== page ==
So I'm looking to get a 10" diablo sawblade on my bed as as that's what I'm hearing is the best.
Looking to go full kerf so there's less flex in the blade.
Ideally I'd like to buy one blade for both crosscuts and rips, as i don't own a chop saw.
What would you guys recommend? How many teeth?
Diablo is Freud's contractor line, not what you want if you want the cleanest cuts.
That itty bitty babby table saw would benefit from a thin kerf blade.
"Thin kerf is flexy" is a myth. The main benefit from full kerf is longer blade life and it will take more sharpenings before it's toast.
This is what I use and it's the bee's knees. I often hear that Forrest blades are the best, but I can't speak for them and they cost too much.
For a 10" blade, 48 is the usual amount on a combination blade. It's what I have on my saw (same as pic but yurop version) and I never really change it out except for the time I bought a Freud rip and combo blade which brings me onto >>941658
>"Thin kerf is flexy" is a myth.
I can safely say that it is not a myth. I originally bought a very good Axcaliber blade with a 3.2mm kerf and had no problems with it but only opted for Freud because I thought I'd waste less re-sawing and that. Things seemed OK as far as I could tell for a while until I started making new sleds and jigs. It seemed no matter how hard I tried to make things exactly square, it would always be off in some way. This persisted and I remained unaware of what the problem was untill I made some picture frames. Same deal again, checked everything thoroughly and could have sworn up that everything was perfectly square to the blade.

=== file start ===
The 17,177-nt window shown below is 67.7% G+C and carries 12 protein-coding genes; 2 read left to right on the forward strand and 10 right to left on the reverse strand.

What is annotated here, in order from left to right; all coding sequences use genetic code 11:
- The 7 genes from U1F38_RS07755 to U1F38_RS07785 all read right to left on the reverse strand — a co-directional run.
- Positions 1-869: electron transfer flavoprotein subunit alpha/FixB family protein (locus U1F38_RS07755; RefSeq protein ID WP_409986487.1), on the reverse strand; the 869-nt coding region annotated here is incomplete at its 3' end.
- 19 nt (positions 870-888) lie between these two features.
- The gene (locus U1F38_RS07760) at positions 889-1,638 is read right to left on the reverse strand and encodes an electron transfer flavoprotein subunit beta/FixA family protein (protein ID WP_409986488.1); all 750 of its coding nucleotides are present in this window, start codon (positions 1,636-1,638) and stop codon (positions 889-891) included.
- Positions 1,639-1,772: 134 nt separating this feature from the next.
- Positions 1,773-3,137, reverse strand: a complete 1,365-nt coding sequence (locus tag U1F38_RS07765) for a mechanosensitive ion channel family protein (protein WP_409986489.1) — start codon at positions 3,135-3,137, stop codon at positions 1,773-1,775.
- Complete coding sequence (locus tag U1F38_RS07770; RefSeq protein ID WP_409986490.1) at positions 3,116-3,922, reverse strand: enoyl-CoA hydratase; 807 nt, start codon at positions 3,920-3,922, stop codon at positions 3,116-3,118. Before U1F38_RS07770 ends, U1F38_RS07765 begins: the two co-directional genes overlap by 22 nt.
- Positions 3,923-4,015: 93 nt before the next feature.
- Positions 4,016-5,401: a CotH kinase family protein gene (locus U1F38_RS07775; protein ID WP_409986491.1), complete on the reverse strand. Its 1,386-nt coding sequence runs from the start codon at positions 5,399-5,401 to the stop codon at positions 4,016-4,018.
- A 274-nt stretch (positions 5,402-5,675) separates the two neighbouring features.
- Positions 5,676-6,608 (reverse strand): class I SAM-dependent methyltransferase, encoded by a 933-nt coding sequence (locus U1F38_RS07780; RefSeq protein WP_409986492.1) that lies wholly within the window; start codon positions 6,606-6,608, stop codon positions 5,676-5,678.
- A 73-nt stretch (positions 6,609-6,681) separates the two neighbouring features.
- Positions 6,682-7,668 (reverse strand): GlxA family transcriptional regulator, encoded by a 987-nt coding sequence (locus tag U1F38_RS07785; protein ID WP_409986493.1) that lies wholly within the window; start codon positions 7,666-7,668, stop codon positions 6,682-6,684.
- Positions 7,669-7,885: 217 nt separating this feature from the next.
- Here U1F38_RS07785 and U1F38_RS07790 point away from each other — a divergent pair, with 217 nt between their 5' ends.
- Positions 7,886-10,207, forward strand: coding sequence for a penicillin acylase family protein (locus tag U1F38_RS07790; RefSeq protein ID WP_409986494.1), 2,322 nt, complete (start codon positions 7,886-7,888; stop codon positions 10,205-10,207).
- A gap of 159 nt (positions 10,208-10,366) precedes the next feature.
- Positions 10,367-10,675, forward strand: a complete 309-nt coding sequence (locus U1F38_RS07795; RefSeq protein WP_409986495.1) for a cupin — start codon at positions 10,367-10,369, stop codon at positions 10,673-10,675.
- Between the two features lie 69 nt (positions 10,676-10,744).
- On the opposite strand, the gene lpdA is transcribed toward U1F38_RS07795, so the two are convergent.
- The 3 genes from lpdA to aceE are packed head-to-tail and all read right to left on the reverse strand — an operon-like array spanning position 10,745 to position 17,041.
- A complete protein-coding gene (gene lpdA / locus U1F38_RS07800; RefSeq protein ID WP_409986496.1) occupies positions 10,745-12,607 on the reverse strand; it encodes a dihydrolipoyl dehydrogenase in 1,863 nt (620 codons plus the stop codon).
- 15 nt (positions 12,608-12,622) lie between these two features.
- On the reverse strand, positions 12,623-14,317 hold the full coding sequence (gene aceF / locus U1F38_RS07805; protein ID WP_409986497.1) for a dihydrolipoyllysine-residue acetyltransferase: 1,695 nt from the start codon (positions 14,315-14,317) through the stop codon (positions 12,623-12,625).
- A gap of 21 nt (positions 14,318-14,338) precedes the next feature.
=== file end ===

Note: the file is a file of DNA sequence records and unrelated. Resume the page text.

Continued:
After more tests I finally realized that my cuts weren't just square but bowed along their length. The blade was deflecting nearly everything I put to it and was fucking my shit up. Immediately threw back in my old fat blade and never had the problem again.
In my experience it's worth spending the bit more.
huh. were the fence/miter slots dead even with the blade?
I use a skillsaw blade in my tablesaw 90% of the time, deep enough depth of cut to go through 2x4's no problem, which is most of what I cut.
That's fine I guess. There could be other elements at play here but there was nothing on my tablesaw's top that changed in between, just the blade. The only thing that gave me drastically different results was going back to my older, thicker blade. If it works for you though, it works for you.
Everything I've said is anecdotal at best and I wouldn't personally take it as a fact.
I've got the same saw setup and like it a lot.
As far as far as older and traditionally thicker blades go, yeah I think they're superior to the newer and inherently thinner blades.
Thinner and cheaper to produce in quantity and marketing to sell them is what they are IMO.
Thanks for all the advice guys, id like fancy accessories and blades, but that will have to wait.
Spent about 100$ and i believe that should get me going safely, cleanly and functionally.
Looking to build
and small router table or integrate one into workbench i am planning.
A+: score on what u shud hav for safety. I make my own, scrap wood isn't total waste.
B+ on the dust collector bag, I don't have one but accept it would be nice to have.
Blades if they're thin I don't have confidence in performance.